Public Service Association urges State Services Commission to take action on report findings
25 May 2014
The Public Service Association Te Pūkenga Here Tikanga Mahi (PSA) is urging the State Services Commission (SSC) to take action on a Human Rights Commission (HRC) report that identifies barriers to Equal Employment opportunities (EEO) across the public sector.
What’s working? Improving equal employment opportunities in the public service, from the HRC’s EEO Commissioner Dr Jackie Blue, identifies EEO barriers and good practice across four target groups: women, Māori, Pacific peoples and people with disabilities.
Five government departments were identified as leading practice in one or more the groups. Findings showed that these departments were very focused on their community, ensured that staff represented their community, and aimed to deliver better public services.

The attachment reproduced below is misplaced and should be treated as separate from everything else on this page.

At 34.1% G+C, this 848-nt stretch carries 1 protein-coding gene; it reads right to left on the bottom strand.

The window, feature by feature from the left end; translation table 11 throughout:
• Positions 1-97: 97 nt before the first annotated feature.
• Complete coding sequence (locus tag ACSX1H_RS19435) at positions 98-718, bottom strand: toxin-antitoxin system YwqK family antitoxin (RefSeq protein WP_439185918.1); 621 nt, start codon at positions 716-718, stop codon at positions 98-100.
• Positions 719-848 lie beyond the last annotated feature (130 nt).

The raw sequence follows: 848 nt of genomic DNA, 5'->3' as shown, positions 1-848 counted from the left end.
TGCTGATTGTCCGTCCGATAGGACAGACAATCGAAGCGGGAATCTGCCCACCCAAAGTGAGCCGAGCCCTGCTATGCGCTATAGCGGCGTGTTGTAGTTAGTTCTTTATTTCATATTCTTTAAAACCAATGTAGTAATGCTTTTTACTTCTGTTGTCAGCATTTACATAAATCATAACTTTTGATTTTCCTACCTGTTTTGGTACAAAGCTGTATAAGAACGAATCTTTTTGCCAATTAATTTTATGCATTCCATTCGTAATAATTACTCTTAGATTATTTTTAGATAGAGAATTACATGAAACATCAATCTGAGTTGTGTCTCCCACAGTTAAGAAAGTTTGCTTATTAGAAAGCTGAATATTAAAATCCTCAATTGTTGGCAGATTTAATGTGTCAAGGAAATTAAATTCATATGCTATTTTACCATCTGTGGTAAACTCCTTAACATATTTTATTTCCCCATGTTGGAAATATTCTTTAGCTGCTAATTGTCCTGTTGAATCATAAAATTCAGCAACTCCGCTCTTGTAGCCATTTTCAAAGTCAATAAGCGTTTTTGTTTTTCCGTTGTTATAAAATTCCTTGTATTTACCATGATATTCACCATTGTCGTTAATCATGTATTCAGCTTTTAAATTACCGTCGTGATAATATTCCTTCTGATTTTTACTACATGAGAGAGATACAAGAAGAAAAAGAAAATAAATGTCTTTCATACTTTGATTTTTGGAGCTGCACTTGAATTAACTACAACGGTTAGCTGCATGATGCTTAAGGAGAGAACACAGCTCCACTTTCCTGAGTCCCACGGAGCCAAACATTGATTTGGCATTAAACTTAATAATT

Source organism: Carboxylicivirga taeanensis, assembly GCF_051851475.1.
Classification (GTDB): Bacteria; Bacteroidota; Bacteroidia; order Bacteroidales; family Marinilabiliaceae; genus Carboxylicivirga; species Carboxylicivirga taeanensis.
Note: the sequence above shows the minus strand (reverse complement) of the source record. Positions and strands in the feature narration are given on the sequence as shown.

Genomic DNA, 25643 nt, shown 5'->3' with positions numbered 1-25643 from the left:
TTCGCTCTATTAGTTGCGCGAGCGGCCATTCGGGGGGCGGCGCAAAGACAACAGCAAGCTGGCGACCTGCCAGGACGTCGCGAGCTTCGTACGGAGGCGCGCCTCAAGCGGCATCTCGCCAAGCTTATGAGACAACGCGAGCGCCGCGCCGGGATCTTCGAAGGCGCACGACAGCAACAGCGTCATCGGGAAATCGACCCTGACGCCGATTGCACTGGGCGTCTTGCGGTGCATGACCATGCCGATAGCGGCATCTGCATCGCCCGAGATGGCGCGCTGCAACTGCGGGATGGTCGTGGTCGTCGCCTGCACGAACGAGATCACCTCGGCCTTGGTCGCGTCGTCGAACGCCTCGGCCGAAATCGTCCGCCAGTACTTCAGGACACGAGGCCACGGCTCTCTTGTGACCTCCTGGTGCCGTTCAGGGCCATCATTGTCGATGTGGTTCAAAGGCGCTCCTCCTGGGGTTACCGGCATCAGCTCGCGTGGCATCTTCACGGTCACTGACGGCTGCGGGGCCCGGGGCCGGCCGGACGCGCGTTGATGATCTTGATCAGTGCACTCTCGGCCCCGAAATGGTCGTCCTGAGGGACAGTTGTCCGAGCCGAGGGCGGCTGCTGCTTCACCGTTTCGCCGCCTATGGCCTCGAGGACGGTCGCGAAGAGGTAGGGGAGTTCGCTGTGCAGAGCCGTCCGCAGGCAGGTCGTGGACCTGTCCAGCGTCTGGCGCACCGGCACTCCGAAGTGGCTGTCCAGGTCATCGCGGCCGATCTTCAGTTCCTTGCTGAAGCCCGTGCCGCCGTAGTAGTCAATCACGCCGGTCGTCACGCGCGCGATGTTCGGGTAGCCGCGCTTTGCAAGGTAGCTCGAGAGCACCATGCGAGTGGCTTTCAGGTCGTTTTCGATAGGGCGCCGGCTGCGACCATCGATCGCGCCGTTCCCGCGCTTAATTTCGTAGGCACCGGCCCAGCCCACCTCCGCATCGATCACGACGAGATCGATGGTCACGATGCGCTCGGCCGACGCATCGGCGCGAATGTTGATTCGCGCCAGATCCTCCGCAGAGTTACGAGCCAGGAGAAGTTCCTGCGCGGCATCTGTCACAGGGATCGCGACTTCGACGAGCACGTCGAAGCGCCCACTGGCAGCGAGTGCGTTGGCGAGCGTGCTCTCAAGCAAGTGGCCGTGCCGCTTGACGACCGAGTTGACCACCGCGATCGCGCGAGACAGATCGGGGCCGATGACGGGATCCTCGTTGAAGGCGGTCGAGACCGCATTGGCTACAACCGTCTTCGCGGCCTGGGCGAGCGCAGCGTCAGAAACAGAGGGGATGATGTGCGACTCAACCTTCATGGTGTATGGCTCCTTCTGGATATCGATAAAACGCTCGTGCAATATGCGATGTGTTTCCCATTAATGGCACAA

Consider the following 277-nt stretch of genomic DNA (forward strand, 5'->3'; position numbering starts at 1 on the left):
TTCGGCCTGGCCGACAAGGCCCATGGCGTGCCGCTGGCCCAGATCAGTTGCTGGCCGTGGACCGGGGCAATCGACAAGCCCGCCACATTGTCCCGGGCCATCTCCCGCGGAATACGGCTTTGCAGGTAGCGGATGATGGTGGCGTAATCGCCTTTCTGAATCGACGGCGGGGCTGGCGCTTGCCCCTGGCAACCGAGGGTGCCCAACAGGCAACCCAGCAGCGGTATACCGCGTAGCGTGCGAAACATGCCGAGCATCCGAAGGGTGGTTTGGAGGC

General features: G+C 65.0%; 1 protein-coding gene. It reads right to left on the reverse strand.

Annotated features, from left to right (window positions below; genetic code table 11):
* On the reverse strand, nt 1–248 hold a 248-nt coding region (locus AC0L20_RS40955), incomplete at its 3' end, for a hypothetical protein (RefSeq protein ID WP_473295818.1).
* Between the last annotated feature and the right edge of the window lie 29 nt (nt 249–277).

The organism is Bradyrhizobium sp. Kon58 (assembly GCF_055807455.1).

“This report shows that genuine commitment to EEO principles brings in diversity across the organisations and leads to better outcomes for public service users,” says Richard Wagstaff, PSA national secretary.
"It’s great to see the Department of Corrections, Ministry of Social Development, Ministry of Education, Te Pūni Kokiri, and the Education Review Office leading the way. However, it’s frustrating to see the rest of the public sector lagging behind,” says Richard Wagstaff.
The report is critical of the role of the SSC. Public sector agencies should have and report on EEO programmes as part of the good employer obligations in the State Sector Act but the report says that this is not often the case. The Government Service Equal Pay Act has been in place for over 50 years but the gender pay gap is higher than in the private sector.
“The PSA supports the report’s recommendation for the SSC and public service CEs to be made accountable for the achievement of EEO outcomes, and it should be extended to organisations providing services paid for with public funding. We think this should go further, with the SSC setting a target for CEs to eliminate pay gaps on the basis of personal characteristics in their agencies by 2020,” says Richard Wagstaff.
The PSA welcomes Dr Blue’s observation that the PSA has contributed positively to addressing gender pay inequity in best practice agency.